OSHA officials would not comment on Mr. Petersen's case. Under federal law, employers cannot punish workers for complaining about unsafe working conditions. If discrimination has occurred, OSHA can take the employer to court to restore a worker's job, pay, and benefits. OSHA's Toledo office reports it receives about 80 whistleblower complaints a year, with a quarter found to be valid.

Leona Dupler, a Brush machinist who has pushed for a union at the Elmore plant, says company officials clearly fired Mr. Petersen to silence him. "He asked too many questions they could not answer - or did not want to answer.''

Brush worker Gary Renwand, Jr., says Mr. Petersen often raised important safety issues, "but maybe he gets a little carried away sometimes. When he gets on a subject, he'll just keep pushing it.''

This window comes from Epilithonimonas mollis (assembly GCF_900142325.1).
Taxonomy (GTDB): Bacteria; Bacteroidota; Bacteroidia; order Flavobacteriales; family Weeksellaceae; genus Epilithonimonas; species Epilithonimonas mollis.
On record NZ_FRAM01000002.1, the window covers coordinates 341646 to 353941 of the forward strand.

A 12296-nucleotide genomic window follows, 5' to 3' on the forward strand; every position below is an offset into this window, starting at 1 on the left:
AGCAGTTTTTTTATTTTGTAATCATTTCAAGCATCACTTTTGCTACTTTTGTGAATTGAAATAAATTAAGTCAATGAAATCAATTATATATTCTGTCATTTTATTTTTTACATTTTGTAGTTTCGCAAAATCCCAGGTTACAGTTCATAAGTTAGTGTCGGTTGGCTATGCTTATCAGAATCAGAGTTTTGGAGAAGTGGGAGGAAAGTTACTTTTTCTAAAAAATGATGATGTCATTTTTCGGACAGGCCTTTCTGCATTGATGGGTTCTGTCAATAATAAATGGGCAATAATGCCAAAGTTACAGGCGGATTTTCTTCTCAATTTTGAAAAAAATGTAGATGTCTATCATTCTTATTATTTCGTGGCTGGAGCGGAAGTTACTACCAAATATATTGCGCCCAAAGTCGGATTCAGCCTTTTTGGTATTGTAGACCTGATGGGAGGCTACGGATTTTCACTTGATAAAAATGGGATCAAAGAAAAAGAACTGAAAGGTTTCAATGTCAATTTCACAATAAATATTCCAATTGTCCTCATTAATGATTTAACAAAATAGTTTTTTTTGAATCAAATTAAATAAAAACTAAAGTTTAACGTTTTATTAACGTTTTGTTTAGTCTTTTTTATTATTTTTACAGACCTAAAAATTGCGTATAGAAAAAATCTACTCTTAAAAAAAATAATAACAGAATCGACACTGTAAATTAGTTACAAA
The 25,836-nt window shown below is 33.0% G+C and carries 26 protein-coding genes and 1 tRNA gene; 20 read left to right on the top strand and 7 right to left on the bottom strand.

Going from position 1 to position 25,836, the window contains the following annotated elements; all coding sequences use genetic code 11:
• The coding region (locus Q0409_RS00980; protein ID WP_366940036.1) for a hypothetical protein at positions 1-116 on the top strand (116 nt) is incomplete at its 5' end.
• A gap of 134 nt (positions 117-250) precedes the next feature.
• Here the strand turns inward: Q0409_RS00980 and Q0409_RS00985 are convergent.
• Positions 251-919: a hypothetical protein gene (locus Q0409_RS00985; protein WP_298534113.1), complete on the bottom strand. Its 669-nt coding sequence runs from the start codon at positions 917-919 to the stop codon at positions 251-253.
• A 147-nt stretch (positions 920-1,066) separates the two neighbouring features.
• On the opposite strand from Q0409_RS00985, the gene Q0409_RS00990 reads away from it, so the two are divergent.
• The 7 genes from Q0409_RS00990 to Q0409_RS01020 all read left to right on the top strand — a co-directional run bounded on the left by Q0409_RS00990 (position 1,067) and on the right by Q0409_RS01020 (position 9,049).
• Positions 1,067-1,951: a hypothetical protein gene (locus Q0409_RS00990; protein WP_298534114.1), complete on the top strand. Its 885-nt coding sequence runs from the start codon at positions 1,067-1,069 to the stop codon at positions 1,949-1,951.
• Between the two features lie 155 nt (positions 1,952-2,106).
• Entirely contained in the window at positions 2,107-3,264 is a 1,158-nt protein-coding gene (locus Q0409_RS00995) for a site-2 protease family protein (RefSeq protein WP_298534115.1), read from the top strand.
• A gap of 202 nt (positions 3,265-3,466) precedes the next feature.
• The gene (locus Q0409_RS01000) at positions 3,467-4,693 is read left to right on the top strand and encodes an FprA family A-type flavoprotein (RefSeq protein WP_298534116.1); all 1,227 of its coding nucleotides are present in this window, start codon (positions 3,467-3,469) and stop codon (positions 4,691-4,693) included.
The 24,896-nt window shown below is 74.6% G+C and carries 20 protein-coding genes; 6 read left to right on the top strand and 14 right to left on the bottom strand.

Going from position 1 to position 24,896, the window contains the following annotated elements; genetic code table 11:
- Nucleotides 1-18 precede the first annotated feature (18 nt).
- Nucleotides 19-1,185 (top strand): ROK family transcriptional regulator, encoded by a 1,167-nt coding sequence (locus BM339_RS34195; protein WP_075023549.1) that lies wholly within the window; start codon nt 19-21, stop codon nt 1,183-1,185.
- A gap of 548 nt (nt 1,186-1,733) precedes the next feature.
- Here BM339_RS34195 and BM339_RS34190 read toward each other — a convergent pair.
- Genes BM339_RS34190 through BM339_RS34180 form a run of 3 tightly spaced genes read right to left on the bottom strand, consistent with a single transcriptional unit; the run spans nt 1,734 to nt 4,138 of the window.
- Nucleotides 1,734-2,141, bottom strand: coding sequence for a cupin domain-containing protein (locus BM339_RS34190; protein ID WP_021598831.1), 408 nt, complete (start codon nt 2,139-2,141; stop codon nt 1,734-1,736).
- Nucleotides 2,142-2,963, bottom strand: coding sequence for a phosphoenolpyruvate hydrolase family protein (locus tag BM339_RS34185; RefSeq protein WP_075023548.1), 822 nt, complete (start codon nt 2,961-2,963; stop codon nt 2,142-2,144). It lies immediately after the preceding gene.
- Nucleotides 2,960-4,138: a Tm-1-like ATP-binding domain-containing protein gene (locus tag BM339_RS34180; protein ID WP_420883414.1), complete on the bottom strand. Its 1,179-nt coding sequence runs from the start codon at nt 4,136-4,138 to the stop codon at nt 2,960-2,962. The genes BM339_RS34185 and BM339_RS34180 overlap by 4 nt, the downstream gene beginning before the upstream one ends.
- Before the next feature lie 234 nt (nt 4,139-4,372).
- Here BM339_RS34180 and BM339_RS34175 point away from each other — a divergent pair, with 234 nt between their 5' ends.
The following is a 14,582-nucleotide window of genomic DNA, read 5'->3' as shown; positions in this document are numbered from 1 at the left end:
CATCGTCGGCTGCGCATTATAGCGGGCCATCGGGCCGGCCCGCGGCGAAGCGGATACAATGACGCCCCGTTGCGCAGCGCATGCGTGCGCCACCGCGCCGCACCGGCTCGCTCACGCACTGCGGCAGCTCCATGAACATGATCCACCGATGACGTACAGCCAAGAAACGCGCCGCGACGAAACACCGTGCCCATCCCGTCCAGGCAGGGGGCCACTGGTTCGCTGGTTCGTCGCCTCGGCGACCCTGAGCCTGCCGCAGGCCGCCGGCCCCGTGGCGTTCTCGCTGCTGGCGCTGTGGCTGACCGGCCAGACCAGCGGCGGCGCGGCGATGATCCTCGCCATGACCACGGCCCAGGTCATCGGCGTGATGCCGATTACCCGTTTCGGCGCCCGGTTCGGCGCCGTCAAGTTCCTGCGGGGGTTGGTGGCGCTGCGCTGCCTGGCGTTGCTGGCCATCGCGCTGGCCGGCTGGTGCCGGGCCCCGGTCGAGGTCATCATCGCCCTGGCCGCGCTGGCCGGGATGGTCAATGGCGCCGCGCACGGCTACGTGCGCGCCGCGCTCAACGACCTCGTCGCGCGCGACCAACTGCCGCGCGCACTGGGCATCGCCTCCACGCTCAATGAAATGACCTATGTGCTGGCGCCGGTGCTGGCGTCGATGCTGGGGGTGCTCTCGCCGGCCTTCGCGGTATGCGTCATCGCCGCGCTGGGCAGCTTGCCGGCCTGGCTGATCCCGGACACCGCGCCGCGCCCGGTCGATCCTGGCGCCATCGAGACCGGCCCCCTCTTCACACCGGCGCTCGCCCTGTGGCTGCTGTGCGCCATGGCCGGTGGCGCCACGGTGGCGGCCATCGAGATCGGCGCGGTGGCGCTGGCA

Mr. Petersen started at Brush five years ago, cutting and rolling sheets of beryllium alloy. Then he became a furnace operator, producing pure beryllium. "I started noticing how our attitude in handling this toxic material was really cavalier,'' he recalls.

When fellow workers proposed organizing a union at the plant under what was then the Oil, Chemical & Atomic Workers, Mr. Petersen volunteered. He says he worked up to 40 hours a week on the effort, talking with employees and handing out leaflets. One leaflet proclaimed: "Brush Wellman Lies!'' On the other side was a picture of Mr. Petersen, smiling.